The Highgrader (Chapter 1, page 1 of 6)


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Chapter 1

Inside the cabin a man was baking biscuits and singing joyously, "It's a Long, Long Way to Tipperary." Outside, another whistled softly to himself while he arranged his fishing tackle. From his book he had selected three flies and was attaching them to the leader. Nearest the rod he put a royal coachman, next to it a blue quill, and at the end a ginger quill.

The cook, having put his biscuits in the oven, filled the doorway. He was a big, strong-set man, with a face of leather. Rolled-up sleeves showed knotted brown arms white to the wrists with flour. His eyes were hard and steady, but from the corners of them innumerable little wrinkles fell away and crinkled at times to mirth.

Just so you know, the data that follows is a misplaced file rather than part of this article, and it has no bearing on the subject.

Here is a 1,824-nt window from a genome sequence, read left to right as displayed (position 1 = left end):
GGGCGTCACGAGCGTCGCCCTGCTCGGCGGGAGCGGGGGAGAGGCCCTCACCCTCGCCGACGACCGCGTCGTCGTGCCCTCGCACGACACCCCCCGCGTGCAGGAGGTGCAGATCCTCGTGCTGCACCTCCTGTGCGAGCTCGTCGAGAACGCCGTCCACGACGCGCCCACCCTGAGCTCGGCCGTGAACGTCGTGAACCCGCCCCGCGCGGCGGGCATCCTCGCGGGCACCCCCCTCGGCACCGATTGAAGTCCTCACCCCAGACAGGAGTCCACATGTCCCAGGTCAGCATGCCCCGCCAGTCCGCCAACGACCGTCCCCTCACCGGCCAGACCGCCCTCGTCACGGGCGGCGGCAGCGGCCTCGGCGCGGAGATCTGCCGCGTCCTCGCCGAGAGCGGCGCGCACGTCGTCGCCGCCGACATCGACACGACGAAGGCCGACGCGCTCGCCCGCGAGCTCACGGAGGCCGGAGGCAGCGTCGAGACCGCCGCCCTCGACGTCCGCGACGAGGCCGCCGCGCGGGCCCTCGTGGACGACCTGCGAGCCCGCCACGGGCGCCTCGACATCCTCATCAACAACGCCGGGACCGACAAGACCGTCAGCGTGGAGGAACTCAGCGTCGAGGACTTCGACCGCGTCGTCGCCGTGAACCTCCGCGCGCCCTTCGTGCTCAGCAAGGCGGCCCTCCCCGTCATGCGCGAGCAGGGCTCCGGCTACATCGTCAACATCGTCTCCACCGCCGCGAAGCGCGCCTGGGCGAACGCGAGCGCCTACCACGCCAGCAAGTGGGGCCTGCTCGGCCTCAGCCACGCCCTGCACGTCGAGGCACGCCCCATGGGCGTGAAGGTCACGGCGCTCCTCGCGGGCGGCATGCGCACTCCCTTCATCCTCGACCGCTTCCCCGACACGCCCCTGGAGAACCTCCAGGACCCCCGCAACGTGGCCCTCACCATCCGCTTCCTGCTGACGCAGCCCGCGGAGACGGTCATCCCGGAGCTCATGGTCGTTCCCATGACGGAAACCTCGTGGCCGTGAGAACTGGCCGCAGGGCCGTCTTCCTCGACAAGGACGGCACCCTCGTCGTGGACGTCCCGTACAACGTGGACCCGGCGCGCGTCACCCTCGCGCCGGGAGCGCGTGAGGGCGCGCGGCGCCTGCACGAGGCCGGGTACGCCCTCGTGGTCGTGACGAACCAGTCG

"First call to dinner in the dining-car," he boomed out in a heavy bass.

Two men lounging under a cottonwood beside the river showed signs of life. One of them was scarcely more than a boy, perhaps twenty, a pleasant amiable youth with a weak chin and eyes that held no steel. His companion was nearer forty than thirty, a hard-faced citizen who chewed tobacco and said little.

"Where you going to fish to-night, Crumbs?" the cook asked of the man busy with the tackle.

"Think I'll try up the river, Colter--start in above the Narrows and work down, mebbe. Where you going?"

"Me for the Meadows. I'm after the big fellows. Going to hang the Indian sign on them with a silver doctor and a Jock Scott. The kid here got his three-pounder on a Jock Scott."

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